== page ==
The difficulty metrics used in keyword tools take into consideration the authority of the websites ranking in the 1st SERP.
If there are many low-authority websites in the first SERP, there is a high chance of ranking for the keyword.
How is the website’s authority calculated? In most cases, the calculation takes into account on two things:
- Number of backlinks – how many pages link to the given website
- Quality of backlinks – depends on the authority and relevance of the linking pages
There are various well-established authority metrics. The most popular are Domain Authority and Page Authority by Moz and Citation Flow and Trust Flow by Majestic.
To work with the keyword difficulty metric correctly, it is important to remember a couple of things:
- Don’t take the keyword difficulty as the only clue. The metric should serve only as a guideline, not an absolute value. If your content is better and more relevant, you can outrank websites with higher authority.
- Don’t compare the numbers between different tools. Each keyword research tool uses different data to calculate their keyword difficulty so the values will differ. Instead, compare the difficulty metrics between the keywords.
- Don’t forget about the subjective factors. No metric can tell you exactly how hard it will be FOR YOU to rank for a certain keyword. There are many subjective factors you need to consider, namely:
- your SEO skills,
- your website’s authority,
- the relevance of your content.
Keyword Relevance (search intent)
SERP analysis should be an integral part of every keyword research.
Firstly, you can better evaluate the keyword difficulty by looking at the authority of the ranking websites.
Secondly, it helps you to discover the search intent behind the keyword to see whether the keyword is relevant to your content.
There are 4 basic search intent categories:
- Navigational – user is searching for a specific website/brand
- Informational – user is searching for general information
- Transactional – user wants to buy something online
- Commercial – user wants to do the research before purchase
4. Keyword Nesting
Description: A term used in searching to indicate the sequence in which operations are to be performed. Enclosing words in parentheses identifies a group or nest. Groups can be within other groups. The operations will be performed from the innermost nest to the outmost, and then from left to right. keyword nesting is nesting your top 5 most important keywords in the html page that the public will see. I would recommend using the keywords that you've used in your title, description.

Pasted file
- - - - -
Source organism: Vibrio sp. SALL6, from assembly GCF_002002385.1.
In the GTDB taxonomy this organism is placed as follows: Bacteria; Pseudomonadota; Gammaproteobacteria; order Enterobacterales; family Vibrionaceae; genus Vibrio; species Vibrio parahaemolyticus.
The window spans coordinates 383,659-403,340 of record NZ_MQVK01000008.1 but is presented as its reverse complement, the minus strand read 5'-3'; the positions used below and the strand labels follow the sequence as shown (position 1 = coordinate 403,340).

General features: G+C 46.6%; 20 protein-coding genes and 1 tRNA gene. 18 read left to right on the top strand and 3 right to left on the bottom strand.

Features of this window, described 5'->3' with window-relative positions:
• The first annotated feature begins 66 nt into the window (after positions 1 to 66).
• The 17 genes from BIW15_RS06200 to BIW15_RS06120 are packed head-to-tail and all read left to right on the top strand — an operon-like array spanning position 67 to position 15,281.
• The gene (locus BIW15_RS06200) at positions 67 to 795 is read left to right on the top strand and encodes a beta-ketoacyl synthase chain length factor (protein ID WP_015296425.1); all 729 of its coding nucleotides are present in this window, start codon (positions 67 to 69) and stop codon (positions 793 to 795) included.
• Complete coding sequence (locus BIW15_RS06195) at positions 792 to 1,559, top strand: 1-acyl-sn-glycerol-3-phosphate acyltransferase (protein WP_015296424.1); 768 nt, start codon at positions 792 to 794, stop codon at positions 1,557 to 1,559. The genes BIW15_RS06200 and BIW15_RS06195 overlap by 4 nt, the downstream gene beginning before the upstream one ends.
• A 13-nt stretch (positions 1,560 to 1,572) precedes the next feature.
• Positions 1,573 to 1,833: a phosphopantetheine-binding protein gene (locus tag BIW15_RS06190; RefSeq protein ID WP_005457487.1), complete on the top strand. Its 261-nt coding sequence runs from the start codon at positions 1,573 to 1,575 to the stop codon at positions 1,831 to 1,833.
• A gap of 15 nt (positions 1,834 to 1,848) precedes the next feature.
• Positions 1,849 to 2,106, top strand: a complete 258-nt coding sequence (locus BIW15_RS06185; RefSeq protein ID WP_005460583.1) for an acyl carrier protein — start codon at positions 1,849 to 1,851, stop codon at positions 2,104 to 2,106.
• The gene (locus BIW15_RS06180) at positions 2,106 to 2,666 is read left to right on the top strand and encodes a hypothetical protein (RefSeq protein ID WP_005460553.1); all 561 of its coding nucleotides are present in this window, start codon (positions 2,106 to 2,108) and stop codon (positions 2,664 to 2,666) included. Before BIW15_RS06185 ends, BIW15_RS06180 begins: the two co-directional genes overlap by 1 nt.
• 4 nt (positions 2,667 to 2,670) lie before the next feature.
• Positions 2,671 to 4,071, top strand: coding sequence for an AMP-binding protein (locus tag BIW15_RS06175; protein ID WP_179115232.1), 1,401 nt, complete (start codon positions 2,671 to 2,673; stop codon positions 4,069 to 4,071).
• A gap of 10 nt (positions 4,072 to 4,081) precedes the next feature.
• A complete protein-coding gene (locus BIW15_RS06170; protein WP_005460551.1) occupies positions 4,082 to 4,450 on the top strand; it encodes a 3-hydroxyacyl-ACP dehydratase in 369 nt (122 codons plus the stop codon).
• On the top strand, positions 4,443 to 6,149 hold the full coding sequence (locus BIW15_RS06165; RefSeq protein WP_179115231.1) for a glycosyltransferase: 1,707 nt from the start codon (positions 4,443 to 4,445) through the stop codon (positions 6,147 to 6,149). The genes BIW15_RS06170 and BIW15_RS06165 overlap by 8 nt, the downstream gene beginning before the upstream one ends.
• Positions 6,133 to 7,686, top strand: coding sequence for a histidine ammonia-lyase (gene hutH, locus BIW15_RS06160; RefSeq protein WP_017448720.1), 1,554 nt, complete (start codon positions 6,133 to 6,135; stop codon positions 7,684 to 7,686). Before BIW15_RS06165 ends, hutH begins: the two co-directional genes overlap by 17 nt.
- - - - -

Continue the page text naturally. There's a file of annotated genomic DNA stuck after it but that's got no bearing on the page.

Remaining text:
5. Head Tags not to be confused with (head) tags def.
HEAD or HEADER (of HTML document)
The top portion of the HTML source code behind Web pages, beginning with and ending with . It contains the Title, Description, Keywords fields and others that web page authors may use to describe the page. The title appears in the title bar of most browsers, but the other fields cannot be seen as part of the body of the page. To view the portion of web pages in your browser, click VIEW, Page Source. In Internet Explorer, click VIEW, Source. Some search engines will retrieve based on text in these fields.
Head Tags should be a repeat of your title tag. Most webmasters put their head tag right after the body tag. A head tag will look like this (h1) (/h1) with the ( and ) being replaced with &.
6. Anchor Links
Anchor text is the words that you click to follow a link. Clicking these words will open the page or document linked. Some people also call it “link text.” Anchor Links is one of the most important html tags that your site needs to gain search engine page rank especially in Google and msn.
Why Is Anchor Text Important?
Anchor text is important for search engines and human users because it provides “clues” about the content it’s linked to.
Search engines look to anchor text to clue them in on what the linked page is about, to help them index and rank that page. They now evaluate content based on the context of a link (the words around it) rather than relying fully on the anchor text alone.
- Prioritize writing natural, descriptive wording over manipulating anchor text to match targeted keywords.
- The anchor text linking TO your site’s pages should be made up of an optimal proportion of anchor text types.
- Use descriptive words -Using descriptive words saves processing time for your readers and helps them engage with your content.
- Make sure the words you use as anchor text make sense when someone clicks through.
Aim for the length that best helps the reader.
Make anchor text stand out.Make sure readers can easily see the links in your content. The common blue underlined text is probably most easily recognized, but websites now use a variety of ways to signal clickable anchor text to readers.